Anytime researchers must consider those kinds of differences, they face the frustrating reality that results can change dramatically depending on the particular combination of demographic factors that they select and how they use them in their analysis.
In 2006, for example, researchers at the Educational Testing Service, the nonprofit Princeton, N.J.-based organization that administers and contributes to numerous high-profile exams, including NAEP, reached conclusions similar to the Lubienskis’ when the ETS scholars used the same 2003 database to conduct an analysis of both reading and math for the federal National Center for Education Statistics.
Shortly after that report was released, Paul E. Peterson, a professor at Harvard University’s John F. Kennedy School of Government, led an analysis in which he used the same data with a different combination of demographic variables. His results suggested that private schools actually equaled or surpassed public schools.
With this latest study by the Lubienskis, criticisms about demographic factors and other issues have also arisen, this time in a variety of venues including The National Review, a leading conservative magazine, and The Atlantic, which ran an interview with the Lubienskis in October.
Range of Responses
University of Arkansas scholar Jay P. Greene, who was once a researcher for the free market-oriented Manhattan Institute for Policy Research, mocked the study on his blog. At the other end of the ideological spectrum, New York University research professor Diane Ravitch, an outspoken critic of school choice, provided a blurb for the book.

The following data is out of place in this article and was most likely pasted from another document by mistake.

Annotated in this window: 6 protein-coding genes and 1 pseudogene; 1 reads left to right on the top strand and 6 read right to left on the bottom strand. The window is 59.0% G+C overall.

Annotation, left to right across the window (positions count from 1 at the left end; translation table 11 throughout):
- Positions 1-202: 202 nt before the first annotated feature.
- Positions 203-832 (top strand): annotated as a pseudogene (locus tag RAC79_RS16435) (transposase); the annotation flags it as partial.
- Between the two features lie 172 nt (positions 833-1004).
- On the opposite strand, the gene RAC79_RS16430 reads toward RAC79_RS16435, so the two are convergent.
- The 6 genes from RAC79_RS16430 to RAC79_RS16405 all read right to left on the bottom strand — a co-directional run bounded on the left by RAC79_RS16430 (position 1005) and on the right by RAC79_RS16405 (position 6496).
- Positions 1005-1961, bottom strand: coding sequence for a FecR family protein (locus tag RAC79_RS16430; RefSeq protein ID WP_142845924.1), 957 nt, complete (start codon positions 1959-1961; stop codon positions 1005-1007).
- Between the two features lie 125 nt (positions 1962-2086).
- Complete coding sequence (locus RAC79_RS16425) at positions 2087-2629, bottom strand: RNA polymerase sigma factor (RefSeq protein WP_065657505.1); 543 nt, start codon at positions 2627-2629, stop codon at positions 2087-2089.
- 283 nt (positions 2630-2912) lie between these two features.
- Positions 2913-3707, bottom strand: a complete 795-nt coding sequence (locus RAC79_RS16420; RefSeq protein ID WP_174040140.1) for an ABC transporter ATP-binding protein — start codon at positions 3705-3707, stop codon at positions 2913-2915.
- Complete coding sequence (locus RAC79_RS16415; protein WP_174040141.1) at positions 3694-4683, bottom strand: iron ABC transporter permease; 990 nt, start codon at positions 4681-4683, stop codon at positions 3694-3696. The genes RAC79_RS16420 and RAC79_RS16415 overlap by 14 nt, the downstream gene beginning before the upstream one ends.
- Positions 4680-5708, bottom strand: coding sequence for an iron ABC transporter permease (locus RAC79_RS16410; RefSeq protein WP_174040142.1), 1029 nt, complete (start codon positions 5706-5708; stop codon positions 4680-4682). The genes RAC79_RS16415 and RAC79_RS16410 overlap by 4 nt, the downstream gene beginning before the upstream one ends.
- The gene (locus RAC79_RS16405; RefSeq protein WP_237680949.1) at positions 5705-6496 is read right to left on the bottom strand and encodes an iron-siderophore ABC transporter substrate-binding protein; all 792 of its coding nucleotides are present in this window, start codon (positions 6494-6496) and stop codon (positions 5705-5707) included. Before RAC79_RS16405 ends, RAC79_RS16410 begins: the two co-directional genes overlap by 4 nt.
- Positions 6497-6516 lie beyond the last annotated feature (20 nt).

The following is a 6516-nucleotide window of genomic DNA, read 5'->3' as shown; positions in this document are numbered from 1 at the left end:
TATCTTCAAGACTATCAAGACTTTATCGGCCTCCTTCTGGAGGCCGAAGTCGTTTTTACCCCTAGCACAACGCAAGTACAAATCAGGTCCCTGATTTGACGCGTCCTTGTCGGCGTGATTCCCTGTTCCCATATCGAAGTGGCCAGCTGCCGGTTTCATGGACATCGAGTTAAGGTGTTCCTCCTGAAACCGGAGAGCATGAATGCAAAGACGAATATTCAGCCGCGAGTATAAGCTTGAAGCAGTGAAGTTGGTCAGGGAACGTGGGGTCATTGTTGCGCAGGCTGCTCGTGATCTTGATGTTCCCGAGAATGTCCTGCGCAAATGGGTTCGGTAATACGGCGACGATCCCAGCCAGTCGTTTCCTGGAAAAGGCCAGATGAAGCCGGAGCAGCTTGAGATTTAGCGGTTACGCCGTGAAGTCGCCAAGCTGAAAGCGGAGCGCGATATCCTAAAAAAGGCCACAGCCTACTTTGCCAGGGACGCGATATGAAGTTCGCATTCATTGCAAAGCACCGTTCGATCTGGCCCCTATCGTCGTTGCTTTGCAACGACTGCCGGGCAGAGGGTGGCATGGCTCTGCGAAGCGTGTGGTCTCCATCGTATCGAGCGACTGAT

One of the more detailed critiques appears in the summer edition of the school-choice-friendly publication Education Next. In that article, Patrick Wolf, a professor in the department of education reform at the University of Arkansas at Fayetteville, disputed the idea that the study was even relevant to the voucher debate.
“Voucher recipients make up a tiny fraction of private school students in the data sets the authors examine, especially since the data predate most of what still are very small programs scattered across the country,” he wrote.
Mr. Wolf also raised several methodological issues. For example, he noted that private schools do not necessarily participate in government initiatives such as the free and reduced-price meal program that the Lubienskis used as one measure of poverty, suggesting the Lubienskis’ numbers may be inaccurate.
If the results are biased, they are likely biased in favor of private schools, Christopher Lubienski countered in a response to Mr. Wolf and other critics that was posted on the Education Policy Blog in April. That’s because no data are available to account for what he describes as one of the biggest differences between public and private schools: highly motivated parents.
Two public and private school children may be identical in every measurable way, from income to race to special education status.
But the private school child’s family has still “demonstrated particular interest in their children’s education,” Mr. Lubienski wrote, by investing the time to select a particular private school and the money to pay for the tuition.